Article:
When something works well, you can feel it; there is a sense of rightness to it. We call that rightness beauty, and it ought to be the single most important component of design.This recognition is at the heart of David Gelernter's witty argued essay, Machine Beauty, which defines beauty as an inspired mating of simplicity and power. You can see it in a Bauhaus chair, the Hoover Dam, or an Emerson radio circa 1930. In contrast, too many contemporary technologists run out of ideas and resort to gimmicks and features; they are rarely capable of real, structural ingenuity.Nowhere is this more evident than in the world of computers. You don't have to look far to see how oblivious most computer technologists are to the idea of beauty. Just look at how ugly your computer cabinet is, how unwieldy and out of sync it feels with the manner and speed with which you process thought.The best designers, however, are obsessed with beauty. Both hardware and software should afford us the greatest opportunity to achieve deep beauty, the kind of beauty that happens when many types of loveliness reinforce one another, when design expresses an underlying technology, a machine logic.
Program software ought to be transparent; it should engage what Gelernter calls "a thought-amplifying feedback loop," a creative symbiosis with its user. These principles, beautiful in themselves, will set the stage for the next technological revolution, in which the pursuit of elegance will lead to extraordinary innovations.Machine Beauty will delight Gelernter's growing audience, fans of his provocative and biting journalism. Anyone who manufactures, designs, or uses computers will be galvanized by his cogent arguments and tantalizing glimpse of a bright future, where beautiful technology abounds.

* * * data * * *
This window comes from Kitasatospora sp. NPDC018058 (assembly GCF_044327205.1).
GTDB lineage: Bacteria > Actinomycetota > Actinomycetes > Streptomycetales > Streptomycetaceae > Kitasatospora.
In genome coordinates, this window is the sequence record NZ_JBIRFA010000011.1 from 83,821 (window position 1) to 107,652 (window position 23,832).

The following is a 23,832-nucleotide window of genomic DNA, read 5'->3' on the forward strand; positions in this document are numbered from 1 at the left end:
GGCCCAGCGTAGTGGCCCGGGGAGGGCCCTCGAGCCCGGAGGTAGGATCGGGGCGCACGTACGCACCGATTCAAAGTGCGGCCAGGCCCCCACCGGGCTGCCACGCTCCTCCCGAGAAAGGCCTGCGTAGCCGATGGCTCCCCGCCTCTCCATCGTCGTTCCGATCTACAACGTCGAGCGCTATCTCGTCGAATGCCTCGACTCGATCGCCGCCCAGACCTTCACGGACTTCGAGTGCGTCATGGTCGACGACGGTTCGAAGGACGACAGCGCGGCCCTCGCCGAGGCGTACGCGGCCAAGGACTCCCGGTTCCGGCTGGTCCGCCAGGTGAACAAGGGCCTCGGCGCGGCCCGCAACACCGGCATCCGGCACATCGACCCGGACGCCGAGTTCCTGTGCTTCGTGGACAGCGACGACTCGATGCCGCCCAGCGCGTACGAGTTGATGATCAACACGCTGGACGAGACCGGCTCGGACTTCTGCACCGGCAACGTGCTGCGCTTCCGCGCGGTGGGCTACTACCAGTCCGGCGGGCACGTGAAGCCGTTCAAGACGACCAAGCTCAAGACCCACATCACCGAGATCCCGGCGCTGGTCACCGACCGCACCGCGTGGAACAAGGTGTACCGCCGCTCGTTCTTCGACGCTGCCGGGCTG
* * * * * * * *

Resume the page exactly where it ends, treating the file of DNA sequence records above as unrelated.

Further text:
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US Kirkus Review »
The growth of the computer sciences has been spurred by a relentless search for beauty - or so argues this eminent Yale computer scientist. Gelernter (Drawing Life: Surviving the Unabomber, p. 1083; 1939: The Lost World of the Fair, 1995) recognizes that the nonscientist may not be able to regard a machine as beautiful. He defines machine beauty as a combination of simplicity and power - power in the ability to accomplish tasks. Good design and visual beauty are necessarily related, the author argues. The application of these concepts to computer science takes up most of the book. The conflicting aims of hardware and software designers are particularly crucial; a hardware designer has to build a practical, affordable machine that can reliably perform many different jobs. Yet a software designer, unencumbered by physical limitations, can spin fantastic webs of complexity, with no concern for the average user's machine. Mere calculation cannot resolve these conflicting aims, says Gelernter; rather, a sense of beauty is needed to produce something that will work. For example, the elegance and pragmatic ease of the original Macintosh's operating system made it attractive to software designers. But in the long run, the Mac lost. out to the decidedly "uglier" IBM platform. Gelernter's contention that the Mac's perceived "cuteness" failed to appeal to "manly" corporate buyers seems facile, although it does score the point that elegance may not actually be an asset in the world of big business. Gelernter goes on to examine the elegance of operating systems and algorithms. The rise of the desktop computer - the true basis of the computer revolution - gets a comprehensive exploration, and Gelernter discusses the impact of elegance in home software design. Provocative and full of quirky insights, this book takes a fascinating look at the broader questions raised by the machines that rule so much of our lives. (Kirkus Reviews)
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Author Biography - David Hillel Gelernter
David Gelernter is a professor of computer science at Yale University. His books include The Muse in the Machine, Mirror Worlds, and 1939. His ideas on computers and technology nearly cost him his life when he was letterbombed by the Unabomber.